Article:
Disaster Strikes Area of Oklahoma Rocked By Natural Gas Well Explosion Less Than a Year Ago
By Mike Hand, orig. pub. in Climate Progress January 24, 2018
Five workers are presumed dead after a natural gas rig exploded in Oklahoma Monday, causing a massive fire that left a derrick crumpled on the ground. The deadly blast comes less than a year after a natural gas well explosion in the same area of the state injured one worker.
Red Mountain Energy LLC, a four-year-old company based in Oklahoma City, was operating the well site. Houston-based company Patterson-UTI Energy Inc. owns the rig. Sixteen workers escaped the site in Pittsburg County, Oklahoma, without major injuries; one required treatment at a local hospital. The five workers presumed dead are Josh Ray, of Fort Worth, Texas; Cody Risk, of Wellington, Colorado; and Matt Smith, Parker Waldridge and Roger Cunningham, all of Oklahoma. Ray, Smith and Risk were Patterson-UTI employees.
The explosion and fire on Monday occurred as a crew was drilling a new well. The well had not been completed and no natural gas was being produced, Pittsburg County Office of Emergency Management Executive Director Kevin Enloe said at a press conference Monday. Several tanks surrounded the derrick, all of which caught fire after the explosion. A remote switch that controlled a blowout preventer at the bottom of the well was inoperable, Enloe said.
Red Mountain Energy and Patterson-UTI reportedly are working with local authorities and the U.S. Occupational Safety and Health Administration (OSHA) to investigate the accident. OSHA had not responded to a request for more information about its investigation at the time this article was published.
Patterson-UTI Energy has a history of worker deaths. OSHA fined the drilling company more than $900,000 over a 10-year period ending in 2012 for repeated safety violations. A 2008 Senate committee report described the company as an example of the federal government’s “complete failure to check reckless and outrageous conduct” in the workplace. Given its poor safety record, a workplace safety blog, Confined Space, called Patterson-UTI an OSHA “frequent flyer.”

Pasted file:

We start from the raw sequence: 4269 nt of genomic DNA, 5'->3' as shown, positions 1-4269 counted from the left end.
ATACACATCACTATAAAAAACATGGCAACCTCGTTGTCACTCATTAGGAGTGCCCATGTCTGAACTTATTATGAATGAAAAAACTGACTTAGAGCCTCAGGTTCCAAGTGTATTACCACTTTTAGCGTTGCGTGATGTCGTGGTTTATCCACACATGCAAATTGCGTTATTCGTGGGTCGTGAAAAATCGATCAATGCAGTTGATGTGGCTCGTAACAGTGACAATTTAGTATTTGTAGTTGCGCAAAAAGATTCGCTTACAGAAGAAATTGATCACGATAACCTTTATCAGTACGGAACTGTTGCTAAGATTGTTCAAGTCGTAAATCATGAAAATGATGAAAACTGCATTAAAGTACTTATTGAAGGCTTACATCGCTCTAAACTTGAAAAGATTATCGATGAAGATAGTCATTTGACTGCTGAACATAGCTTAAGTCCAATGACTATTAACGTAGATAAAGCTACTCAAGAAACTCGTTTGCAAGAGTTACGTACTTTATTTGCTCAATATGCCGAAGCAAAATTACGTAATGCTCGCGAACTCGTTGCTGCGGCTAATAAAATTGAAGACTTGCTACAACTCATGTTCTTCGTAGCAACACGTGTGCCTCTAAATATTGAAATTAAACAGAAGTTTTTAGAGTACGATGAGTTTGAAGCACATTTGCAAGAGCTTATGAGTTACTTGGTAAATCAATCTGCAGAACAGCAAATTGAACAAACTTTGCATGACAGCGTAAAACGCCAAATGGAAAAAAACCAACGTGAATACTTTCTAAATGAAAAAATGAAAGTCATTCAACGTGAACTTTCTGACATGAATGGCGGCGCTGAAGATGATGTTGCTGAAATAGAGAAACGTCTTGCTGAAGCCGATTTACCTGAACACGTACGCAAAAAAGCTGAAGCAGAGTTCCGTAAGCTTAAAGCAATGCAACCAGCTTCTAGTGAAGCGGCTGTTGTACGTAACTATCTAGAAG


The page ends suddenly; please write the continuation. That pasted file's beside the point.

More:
Patterson-UTI has about 25 drilling rigs active in Oklahoma, second only to Texas, where it has nearly 60 rigs in operation, the Houston Chronicle reported Tuesday. The newspaper described Monday’s incident as one of the deadliest in the upstream oil and gas sector in recent years. In one of the worst environmental disasters in U.S. history, 11 platform workers were killed when the Deepwater Horizon drilling rig exploded in the Gulf of Mexico in 2010.
In the February 2017 incident in Pittsburg County, a worker at a Trinity Operating LLC natural gas production site suffered third-degree burns on his legs. The explosion occurred on one well head, which led to fires on three wells. The wells were already producing natural gas for Trinity Operating, which is not affiliated with Red Mountain Energy or Patterson-UTI.
Fatalities in the upstream oil and gas industry began rising sharply in 2011 in tandem with the fracking boom, peaking at 141 deaths nationwide in 2014. The sector has one of the highest rates of severe injuries in the country, according to an E&E News analysis released last year. Severe injuries are defined as those causing hospitalization or loss of a body part. The most common injury is amputation, most frequently fingers and fingertips. Next was fractures, mostly legs. E&E News used OSHA data for its analysis.
Residents are also at risk from natural gas explosions. Incidents involving natural gas pipelines, including distribution lines, cause an average of 17 fatalities and $133 million in property damage annually.
The number of workplace safety inspectors at OSHA has fallen by several dozen under the Trump administration. House Republicans have proposed cuts to OSHA’s enforcement budget by $13.5 million, or 6.5 percent below the FY 2017 budget. Under the 2018 spending proposal, the overall OSHA budget would be cut by 4 percent.
The Trump administration’s rollback of workplace safety enforcement is taking place at the same time that the rate of deaths per 100,000 workers is slowly increasing, according to data from the Bureau of Labor Statistics. About 4,500 workers in the United States die on the job each year.